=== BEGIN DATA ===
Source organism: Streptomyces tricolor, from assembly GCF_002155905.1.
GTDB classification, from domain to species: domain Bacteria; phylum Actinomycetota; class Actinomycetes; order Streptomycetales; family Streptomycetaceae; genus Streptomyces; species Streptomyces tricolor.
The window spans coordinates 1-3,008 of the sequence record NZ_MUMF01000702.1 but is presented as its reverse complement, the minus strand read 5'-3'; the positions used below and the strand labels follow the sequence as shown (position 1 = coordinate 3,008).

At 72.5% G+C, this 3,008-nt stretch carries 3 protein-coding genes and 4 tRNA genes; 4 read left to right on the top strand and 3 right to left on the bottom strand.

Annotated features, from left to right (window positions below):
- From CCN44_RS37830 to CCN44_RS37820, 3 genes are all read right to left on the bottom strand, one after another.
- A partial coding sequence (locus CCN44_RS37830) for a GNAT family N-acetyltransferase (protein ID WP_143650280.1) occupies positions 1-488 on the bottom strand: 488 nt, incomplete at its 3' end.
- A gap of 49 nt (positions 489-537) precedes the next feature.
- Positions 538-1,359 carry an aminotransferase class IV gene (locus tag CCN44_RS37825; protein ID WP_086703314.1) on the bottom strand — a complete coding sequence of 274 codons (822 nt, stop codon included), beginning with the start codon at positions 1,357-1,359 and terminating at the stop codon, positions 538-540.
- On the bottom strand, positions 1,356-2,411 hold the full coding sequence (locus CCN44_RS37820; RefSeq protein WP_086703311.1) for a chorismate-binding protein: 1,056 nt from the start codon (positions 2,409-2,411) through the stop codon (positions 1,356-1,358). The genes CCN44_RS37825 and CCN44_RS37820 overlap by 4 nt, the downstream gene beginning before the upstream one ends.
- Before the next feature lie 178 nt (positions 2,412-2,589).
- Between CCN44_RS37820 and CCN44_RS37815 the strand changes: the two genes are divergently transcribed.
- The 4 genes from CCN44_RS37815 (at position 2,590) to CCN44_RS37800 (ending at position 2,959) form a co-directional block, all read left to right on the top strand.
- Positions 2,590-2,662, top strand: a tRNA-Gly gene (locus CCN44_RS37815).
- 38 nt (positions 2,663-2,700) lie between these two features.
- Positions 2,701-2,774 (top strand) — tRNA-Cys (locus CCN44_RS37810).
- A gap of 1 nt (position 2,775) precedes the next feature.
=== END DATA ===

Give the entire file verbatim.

Source organism: Streptomyces tricolor, from assembly GCF_002155905.1.
GTDB classification, from domain to species: domain Bacteria; phylum Actinomycetota; class Actinomycetes; order Streptomycetales; family Streptomycetaceae; genus Streptomyces; species Streptomyces tricolor.
The window spans coordinates 1-3,008 of the sequence record NZ_MUMF01000702.1 but is presented as its reverse complement, the minus strand read 5'-3'; the positions used below and the strand labels follow the sequence as shown (position 1 = coordinate 3,008).

At 72.5% G+C, this 3,008-nt stretch carries 3 protein-coding genes and 4 tRNA genes; 4 read left to right on the top strand and 3 right to left on the bottom strand.

Annotated features, from left to right (window positions below):
- From CCN44_RS37830 to CCN44_RS37820, 3 genes are all read right to left on the bottom strand, one after another.
- A partial coding sequence (locus CCN44_RS37830) for a GNAT family N-acetyltransferase (protein ID WP_143650280.1) occupies positions 1-488 on the bottom strand: 488 nt, incomplete at its 3' end.
- A gap of 49 nt (positions 489-537) precedes the next feature.
- Positions 538-1,359 carry an aminotransferase class IV gene (locus tag CCN44_RS37825; protein ID WP_086703314.1) on the bottom strand — a complete coding sequence of 274 codons (822 nt, stop codon included), beginning with the start codon at positions 1,357-1,359 and terminating at the stop codon, positions 538-540.
- On the bottom strand, positions 1,356-2,411 hold the full coding sequence (locus CCN44_RS37820; RefSeq protein WP_086703311.1) for a chorismate-binding protein: 1,056 nt from the start codon (positions 2,409-2,411) through the stop codon (positions 1,356-1,358). The genes CCN44_RS37825 and CCN44_RS37820 overlap by 4 nt, the downstream gene beginning before the upstream one ends.
- Before the next feature lie 178 nt (positions 2,412-2,589).
- Between CCN44_RS37820 and CCN44_RS37815 the strand changes: the two genes are divergently transcribed.
- The 4 genes from CCN44_RS37815 (at position 2,590) to CCN44_RS37800 (ending at position 2,959) form a co-directional block, all read left to right on the top strand.
- Positions 2,590-2,662, top strand: a tRNA-Gly gene (locus CCN44_RS37815).
- 38 nt (positions 2,663-2,700) lie between these two features.
- Positions 2,701-2,774 (top strand) — tRNA-Cys (locus CCN44_RS37810).
- A gap of 1 nt (position 2,775) precedes the next feature.